Today the sun came up, painted the landscape golden, and brought with it the brilliant light of morning. I woke up, got out of bed, and opened the window shades. Outside was another typical ordinary morning.

I haven’t been sleeping much these past few days, yet it has been a while since I have dreamed this much. Summoned by abstract dreams and sirens calling with empty promises, I realized that one must never lock up something that they wished to see thrive. As I looked out the window a finch landed on the windowsill edge. He was truly something to observe, so small and fragile; innocently hopping around, going about his morning routine as he always does every morning.

I always write in the brilliant light of the morning, yet I don’t know what to say the remainder of the day.

I threw up my sails and let the four winds carry me through the sea of life, unsure of which direction I would travel, further unsure of where I would end up. White noise, as I surrender up my body as the artist awakens, I think I’m going to cry. Feeling my time is short, living in silence for far too long, observing life from a distance, but nothing ever changes when you view it from the sky; one accepts the damage and the wreckage as earth just passes by.

There was one moment forever lost in time, a snapshot resurfacing of long ago when I was a child. Standing in the doorway to the kitchen, and seated at a table was Allen Ginsberg. A pot gently boiling on the stove behind him, his lunch a simple one, though his eyes were clearly keen and focused upon several perfectly aligned stacks of white pages of poetry and written prose sitting on the table. He would spend several minutes meticulously organizing these stacks as I patiently waited, moving those pages into many different orders, as if he were trying to solve some a puzzle. As the stacks slowly merged into one large stack, he retrieved a cardboard box from underneath the table, carefully and expertly aligning the pages into a uniform brick, before gently sliding the compendium into its container.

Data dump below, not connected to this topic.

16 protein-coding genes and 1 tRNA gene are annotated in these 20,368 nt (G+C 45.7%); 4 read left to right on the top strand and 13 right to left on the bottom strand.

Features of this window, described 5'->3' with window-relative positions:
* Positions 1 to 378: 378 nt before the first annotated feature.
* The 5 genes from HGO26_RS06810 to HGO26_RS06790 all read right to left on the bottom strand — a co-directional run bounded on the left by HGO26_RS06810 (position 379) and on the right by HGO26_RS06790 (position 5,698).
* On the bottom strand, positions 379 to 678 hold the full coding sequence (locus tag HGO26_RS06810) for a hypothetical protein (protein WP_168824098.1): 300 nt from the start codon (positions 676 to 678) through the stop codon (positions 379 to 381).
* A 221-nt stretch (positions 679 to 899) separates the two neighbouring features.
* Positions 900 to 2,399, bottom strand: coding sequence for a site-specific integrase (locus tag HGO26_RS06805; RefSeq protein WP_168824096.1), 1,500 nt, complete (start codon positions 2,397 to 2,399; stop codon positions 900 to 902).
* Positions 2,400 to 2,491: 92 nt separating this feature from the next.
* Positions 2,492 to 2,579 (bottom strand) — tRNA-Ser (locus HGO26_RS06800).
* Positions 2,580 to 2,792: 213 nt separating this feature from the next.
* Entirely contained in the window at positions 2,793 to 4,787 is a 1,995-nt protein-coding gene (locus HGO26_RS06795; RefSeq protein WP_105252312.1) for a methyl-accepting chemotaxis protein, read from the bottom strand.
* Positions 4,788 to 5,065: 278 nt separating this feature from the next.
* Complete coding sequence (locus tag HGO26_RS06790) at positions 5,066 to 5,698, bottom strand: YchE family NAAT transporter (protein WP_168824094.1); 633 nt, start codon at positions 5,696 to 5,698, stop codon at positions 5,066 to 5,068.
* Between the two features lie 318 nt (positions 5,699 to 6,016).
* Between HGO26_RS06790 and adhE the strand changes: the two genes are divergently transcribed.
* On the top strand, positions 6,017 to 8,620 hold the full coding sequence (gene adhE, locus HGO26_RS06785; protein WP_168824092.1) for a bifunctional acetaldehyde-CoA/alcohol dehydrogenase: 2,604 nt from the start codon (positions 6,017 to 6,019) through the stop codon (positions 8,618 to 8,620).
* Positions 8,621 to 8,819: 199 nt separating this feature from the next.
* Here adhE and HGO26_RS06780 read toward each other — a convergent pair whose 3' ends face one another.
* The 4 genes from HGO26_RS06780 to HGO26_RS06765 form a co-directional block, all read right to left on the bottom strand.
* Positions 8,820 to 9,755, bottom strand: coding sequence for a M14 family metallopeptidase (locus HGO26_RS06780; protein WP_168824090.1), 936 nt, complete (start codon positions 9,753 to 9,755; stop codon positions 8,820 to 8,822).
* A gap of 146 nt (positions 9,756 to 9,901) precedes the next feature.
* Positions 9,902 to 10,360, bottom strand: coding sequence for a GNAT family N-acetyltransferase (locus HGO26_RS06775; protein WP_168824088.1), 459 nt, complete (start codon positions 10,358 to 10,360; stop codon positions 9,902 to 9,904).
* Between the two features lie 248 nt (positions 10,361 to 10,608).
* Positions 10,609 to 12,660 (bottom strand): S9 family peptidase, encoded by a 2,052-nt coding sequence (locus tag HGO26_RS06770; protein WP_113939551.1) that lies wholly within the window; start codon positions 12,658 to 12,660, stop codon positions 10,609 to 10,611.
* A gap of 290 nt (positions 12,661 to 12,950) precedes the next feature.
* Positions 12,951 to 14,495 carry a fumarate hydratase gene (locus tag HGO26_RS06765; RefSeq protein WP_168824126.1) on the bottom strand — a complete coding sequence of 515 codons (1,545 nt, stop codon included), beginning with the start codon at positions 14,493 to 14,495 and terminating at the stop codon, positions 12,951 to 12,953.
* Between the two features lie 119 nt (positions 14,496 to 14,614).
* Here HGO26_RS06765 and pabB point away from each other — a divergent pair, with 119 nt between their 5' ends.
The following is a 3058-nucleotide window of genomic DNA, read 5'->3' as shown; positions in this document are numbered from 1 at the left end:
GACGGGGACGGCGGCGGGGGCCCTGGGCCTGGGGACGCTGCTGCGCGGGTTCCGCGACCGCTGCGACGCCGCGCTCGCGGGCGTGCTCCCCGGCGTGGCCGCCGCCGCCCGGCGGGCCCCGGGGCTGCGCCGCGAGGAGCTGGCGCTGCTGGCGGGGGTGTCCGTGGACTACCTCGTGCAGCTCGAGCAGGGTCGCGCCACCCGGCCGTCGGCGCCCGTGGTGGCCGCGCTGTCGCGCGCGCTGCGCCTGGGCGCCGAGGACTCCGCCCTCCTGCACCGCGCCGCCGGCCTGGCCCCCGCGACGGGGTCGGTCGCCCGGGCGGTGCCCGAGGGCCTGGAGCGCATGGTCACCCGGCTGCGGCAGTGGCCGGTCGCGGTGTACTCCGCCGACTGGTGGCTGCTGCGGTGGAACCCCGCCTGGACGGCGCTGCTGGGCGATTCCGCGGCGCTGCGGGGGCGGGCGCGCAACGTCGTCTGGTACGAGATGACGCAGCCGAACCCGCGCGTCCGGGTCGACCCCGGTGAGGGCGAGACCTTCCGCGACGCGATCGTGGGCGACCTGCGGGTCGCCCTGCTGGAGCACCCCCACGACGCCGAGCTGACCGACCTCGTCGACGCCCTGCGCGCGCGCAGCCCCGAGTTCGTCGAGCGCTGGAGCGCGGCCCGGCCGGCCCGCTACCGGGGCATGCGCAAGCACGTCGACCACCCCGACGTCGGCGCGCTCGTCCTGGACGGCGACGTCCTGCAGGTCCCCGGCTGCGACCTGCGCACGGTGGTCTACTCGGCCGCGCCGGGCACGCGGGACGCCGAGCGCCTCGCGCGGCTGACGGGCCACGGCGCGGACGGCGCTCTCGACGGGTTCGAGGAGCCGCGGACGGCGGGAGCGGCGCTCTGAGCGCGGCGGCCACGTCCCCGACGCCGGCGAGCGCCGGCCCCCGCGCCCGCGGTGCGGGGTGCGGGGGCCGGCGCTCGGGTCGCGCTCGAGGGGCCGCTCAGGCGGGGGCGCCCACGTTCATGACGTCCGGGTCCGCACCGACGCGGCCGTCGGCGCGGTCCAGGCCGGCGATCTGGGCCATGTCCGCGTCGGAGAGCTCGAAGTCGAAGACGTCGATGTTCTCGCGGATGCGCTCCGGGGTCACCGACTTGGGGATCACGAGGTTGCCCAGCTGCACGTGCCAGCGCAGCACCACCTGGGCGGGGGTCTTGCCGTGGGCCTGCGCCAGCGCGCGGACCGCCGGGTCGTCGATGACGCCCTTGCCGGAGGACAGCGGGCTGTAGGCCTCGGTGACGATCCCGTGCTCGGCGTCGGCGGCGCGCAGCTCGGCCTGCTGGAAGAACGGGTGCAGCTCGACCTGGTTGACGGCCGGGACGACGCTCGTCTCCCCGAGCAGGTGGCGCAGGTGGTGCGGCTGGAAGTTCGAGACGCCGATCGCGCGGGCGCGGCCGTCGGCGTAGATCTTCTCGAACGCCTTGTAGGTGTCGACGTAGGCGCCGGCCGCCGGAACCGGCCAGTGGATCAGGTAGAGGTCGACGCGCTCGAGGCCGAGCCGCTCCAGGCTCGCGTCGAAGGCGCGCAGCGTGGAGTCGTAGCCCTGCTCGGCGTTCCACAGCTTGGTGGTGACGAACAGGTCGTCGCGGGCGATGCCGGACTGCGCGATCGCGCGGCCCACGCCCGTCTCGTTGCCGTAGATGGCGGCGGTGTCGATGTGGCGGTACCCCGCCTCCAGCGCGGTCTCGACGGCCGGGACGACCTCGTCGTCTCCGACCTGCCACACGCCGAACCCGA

When Allen was finished, he took a deep breath, letting out a long and satisfying sigh of relief, folded his hands upon the table, smiled, and gazed to the ceiling. He didn’t notice me at first until several moments had passed and he became satisfied with the moment of silence.

Then all of a sudden, his eyes adjusted to the change in distance and he gazed into my eyes as I was transfixed as I watched the master at his craft. Allen invited me to sit at the table across from him and he began to speak to me about what I wanted to do with my life. He took out a sheet of blank typing paper and with a sharpened pencil began to scribble down some notes. Adjectives, descriptions, words, and little bits of the contents of his head and narratives of current events. I didn’t know it at the time, but Allen was indeed training his young apprentice in the writing trade. With his tired and elderly hands, he slowly and gently slid the paper across the smooth and dark polished surface of the antique kitchen table, and encouraged me to read it. I was lost at the time, not realizing until decades lather that this technique inspired me to write, and gave me the critical practice of keeping a writing notebook. His dreams had all come to fruition, his life had a purpose.

I do not know that which I truly possess, nor its value and importance until it is gone. I don’t know whom to love until after they are lost forever. And I don’t know how I should feel until long after the moment has passed.

Allen was a legend. Now I am a legend.

The header image, American Tune Book, was taken in 2016. The second to last paragraph was originally a quote.

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